4 Things I Never Thought I’d Know About Vertigo

by Jenny Hansen

The world has been rocking and pitching uncontrollably lately at my house. Not because of California earthquakes, but simply because I’ve been fighting vertigo since September 10th. It turns out vertigo is a lot more common than I thought, and at least twice as scary.

What do I mean by “vertigo?”

Vertigo is when you feel like you’re rotating, rolling and spinning, even when you’re still. Combine this with some wicked motion sickness whenever I walk or turn, and it all adds up to one wildly unhappy Jenny.

vertigo, BPPV

Yeah…imagine being whipped around in this Epley chair.

Or having the floors and walls move in the Hippie Balance Booth

Or having the floors and walls move in the Hippie Balance Booth

What the heck causes it? Considering I never thought I’d have it, I’ve been shocked at how easy it is to get. The inner ear can become inflamed because of illness, or in my case, a bad allergy attack.Also, for those of us over 40, the small crystals or stones found normally within the inner ear tend to become more easily displaced and cause irritation to the cilia of the inner ear’s semicircular canals, leading to vertigo.

Note: When your mom says “you have rocks in your head,” you really DO.

Also, according to the auditory people? 50 percent of people are at risk to develop vertigo in their lifetime. My primary care doc handed me a six-page leaflet on “benign paroxysmal positional vertigo” (BPPV) and said he sees it several times a year.

How do you get rid of it?

The first few days I had it, I’d have said the only way to calm it down was to remain perfectly still. I spent those days looking at my phone for short periods with my head tilted and one eye closed.

But then I went to an auditory and balance center for testing and they put me in contraptions like the ones you see above. The great thing is, I found out my hearing is normal and it’s unlikely. The downside is all that jostling made everything worse.

Does anything help?

The night of the testing, my husband and I decided to take my sister-in-law’s advice (she’s a PT) and try the “Foster Half-Somersault Maneuver.” Before you start worrying about doing somersaults across your living room floor, it’s all done on your hands and knees.

We call it THE MOVE in my house and without it, I promise you, I would still be hurling every time I walked. I’ve done this thing in most of the rooms at my house, my backseat and the conference room at work. Everyone in my circle now knows what I mean when I say, “I had to do the move.” Really, it’s kind of sad.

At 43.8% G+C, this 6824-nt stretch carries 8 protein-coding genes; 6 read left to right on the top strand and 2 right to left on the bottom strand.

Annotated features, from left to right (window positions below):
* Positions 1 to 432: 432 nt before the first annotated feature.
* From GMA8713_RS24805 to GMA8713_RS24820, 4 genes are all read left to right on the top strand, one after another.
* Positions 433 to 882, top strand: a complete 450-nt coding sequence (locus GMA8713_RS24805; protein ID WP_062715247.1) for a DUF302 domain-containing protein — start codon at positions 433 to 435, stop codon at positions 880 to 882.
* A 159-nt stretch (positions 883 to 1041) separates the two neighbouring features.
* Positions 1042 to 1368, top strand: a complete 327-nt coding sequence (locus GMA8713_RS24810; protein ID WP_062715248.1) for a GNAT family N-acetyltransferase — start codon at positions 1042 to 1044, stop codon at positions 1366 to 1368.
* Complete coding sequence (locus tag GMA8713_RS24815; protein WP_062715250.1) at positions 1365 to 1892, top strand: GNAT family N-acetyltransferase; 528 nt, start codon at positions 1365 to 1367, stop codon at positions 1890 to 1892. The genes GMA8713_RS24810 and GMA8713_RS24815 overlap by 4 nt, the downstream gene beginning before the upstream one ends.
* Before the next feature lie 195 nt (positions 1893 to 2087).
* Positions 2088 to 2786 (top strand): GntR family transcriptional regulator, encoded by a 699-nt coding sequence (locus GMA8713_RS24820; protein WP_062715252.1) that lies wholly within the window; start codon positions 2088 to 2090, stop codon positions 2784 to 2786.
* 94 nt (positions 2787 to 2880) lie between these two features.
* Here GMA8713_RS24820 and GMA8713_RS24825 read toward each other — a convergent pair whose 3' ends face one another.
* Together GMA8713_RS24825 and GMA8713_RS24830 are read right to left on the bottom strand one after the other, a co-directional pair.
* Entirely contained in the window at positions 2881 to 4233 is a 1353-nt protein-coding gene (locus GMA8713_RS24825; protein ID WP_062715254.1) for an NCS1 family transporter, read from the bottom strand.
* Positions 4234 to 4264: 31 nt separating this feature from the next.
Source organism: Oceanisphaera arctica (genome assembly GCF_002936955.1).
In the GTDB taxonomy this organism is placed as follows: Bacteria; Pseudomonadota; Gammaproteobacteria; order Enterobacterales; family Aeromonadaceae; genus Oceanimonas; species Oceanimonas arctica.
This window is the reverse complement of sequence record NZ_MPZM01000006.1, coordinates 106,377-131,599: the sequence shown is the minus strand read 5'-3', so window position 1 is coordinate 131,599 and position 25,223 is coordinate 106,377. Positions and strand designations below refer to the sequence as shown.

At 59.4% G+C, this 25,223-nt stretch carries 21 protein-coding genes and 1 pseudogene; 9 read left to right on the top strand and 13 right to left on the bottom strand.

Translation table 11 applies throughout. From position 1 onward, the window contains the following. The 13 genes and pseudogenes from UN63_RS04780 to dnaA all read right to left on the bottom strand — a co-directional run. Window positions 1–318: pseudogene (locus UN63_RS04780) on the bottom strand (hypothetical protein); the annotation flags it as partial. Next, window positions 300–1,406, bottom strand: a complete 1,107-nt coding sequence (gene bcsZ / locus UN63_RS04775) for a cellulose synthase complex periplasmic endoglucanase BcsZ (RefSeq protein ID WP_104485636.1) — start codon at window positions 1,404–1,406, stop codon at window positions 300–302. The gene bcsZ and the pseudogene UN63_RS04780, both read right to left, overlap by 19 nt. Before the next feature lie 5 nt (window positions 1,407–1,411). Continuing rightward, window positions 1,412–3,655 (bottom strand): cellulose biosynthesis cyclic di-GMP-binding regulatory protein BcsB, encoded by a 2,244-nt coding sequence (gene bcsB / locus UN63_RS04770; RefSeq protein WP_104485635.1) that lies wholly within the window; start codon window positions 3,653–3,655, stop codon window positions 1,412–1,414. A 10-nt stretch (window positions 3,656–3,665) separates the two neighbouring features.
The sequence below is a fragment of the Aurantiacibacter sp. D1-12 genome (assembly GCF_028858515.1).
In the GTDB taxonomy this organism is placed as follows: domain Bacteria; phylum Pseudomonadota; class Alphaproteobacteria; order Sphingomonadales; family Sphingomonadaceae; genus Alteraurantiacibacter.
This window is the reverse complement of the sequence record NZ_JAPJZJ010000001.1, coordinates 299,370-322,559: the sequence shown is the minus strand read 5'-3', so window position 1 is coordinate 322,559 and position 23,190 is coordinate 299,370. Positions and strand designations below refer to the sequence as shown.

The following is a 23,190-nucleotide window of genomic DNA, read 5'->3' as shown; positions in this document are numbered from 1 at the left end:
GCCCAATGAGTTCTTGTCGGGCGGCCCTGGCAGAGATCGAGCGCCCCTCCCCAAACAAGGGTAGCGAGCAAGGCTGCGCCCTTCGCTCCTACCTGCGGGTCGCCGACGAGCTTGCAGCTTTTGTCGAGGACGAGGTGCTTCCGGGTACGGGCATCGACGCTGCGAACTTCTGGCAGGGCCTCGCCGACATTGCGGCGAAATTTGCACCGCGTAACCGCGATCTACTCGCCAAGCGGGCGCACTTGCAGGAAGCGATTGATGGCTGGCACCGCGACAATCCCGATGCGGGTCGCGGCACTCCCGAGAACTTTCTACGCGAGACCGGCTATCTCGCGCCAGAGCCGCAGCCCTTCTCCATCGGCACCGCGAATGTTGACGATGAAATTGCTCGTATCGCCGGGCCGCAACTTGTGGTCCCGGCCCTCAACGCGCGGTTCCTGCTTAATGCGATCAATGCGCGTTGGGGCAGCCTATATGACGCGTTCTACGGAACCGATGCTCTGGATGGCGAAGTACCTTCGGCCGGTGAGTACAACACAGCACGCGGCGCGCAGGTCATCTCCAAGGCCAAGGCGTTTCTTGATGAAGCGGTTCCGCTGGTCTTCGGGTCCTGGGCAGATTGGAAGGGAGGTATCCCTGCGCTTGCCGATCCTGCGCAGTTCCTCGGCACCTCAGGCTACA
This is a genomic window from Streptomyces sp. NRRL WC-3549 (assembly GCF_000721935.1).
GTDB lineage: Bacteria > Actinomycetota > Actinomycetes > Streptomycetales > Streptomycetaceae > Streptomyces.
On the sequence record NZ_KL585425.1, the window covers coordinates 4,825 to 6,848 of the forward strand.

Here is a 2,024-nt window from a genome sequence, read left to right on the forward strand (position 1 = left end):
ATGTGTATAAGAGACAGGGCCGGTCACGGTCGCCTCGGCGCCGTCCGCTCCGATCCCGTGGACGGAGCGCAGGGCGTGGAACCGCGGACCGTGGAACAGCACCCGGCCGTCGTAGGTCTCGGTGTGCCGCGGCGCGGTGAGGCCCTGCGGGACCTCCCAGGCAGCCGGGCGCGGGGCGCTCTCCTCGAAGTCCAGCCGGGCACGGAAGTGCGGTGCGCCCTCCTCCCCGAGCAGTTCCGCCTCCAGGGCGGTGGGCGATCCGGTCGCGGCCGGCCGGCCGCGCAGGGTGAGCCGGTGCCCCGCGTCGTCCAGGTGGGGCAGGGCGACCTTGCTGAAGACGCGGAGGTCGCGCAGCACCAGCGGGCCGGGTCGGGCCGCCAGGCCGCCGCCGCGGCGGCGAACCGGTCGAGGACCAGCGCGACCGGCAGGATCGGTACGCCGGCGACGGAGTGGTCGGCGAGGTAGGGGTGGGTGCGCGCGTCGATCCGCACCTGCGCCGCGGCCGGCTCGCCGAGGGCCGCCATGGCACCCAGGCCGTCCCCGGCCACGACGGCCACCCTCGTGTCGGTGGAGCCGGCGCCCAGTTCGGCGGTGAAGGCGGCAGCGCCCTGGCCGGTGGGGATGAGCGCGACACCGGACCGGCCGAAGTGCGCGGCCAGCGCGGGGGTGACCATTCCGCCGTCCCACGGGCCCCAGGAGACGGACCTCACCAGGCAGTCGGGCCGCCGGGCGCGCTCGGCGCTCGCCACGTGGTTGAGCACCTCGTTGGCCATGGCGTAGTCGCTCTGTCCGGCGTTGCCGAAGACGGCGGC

It took five tries for the Foster maneuver to work for me that first time, and I lost my stomach in between everyone one of them. But that kept the vertigo away for a day or so, which was AWESOME. But then it came back. Again. And again. I actually fear it more than blood clots since I KNOW what causes those.

When THE MOVE doesn’t work.

After several tries with the Foster maneuver, I got the particles out. However, if you are near a great auditory center, they might have the Epley chair, which will do the same thing at a much quicker pace. The Foster is for those of you who aren’t near one of those centers, or who are impatient like me.

Once the particles are out of the tubes in your inner ear, the Foster maneuver must be discontinued. Sometimes those particles can cause a dysfunction in the way your brain and your ear talk to each other. Indeed if the signals start getting crossed, your eyes and legs will have to be retrained to get your ear back in sync. It’s called vestibular rehabilitation therapy (VRT) and it takes 6-8 weeks. There is a 93% success rate. I’m doing it right now, so I’ll keep y’all posted on how it goes.

Have you, or anyone close to you, ever experienced vertigo? How long did it last, and what made it go away? Continue the discussion at the #SocialIn hashtag on Twitter or SocialInDC on Facebook!

~ Jenny

About Jenny Hansen

By day, Jenny provides training and social media marketing for an accounting firm. By night she writes humor, memoir, women’s fiction and short stories. After 18 years as a corporate software trainer, she’s delighted to sit down while she works.

When she’s not at her personal blog, More Cowbell, Jenny can be found on Twitter at JennyHansenCA or at Writers In The Storm.

© 2014 Jenny Hansen. All content on this page is protected by copyright. If you would like to use any part of this, please contact me at the above links to request permission.

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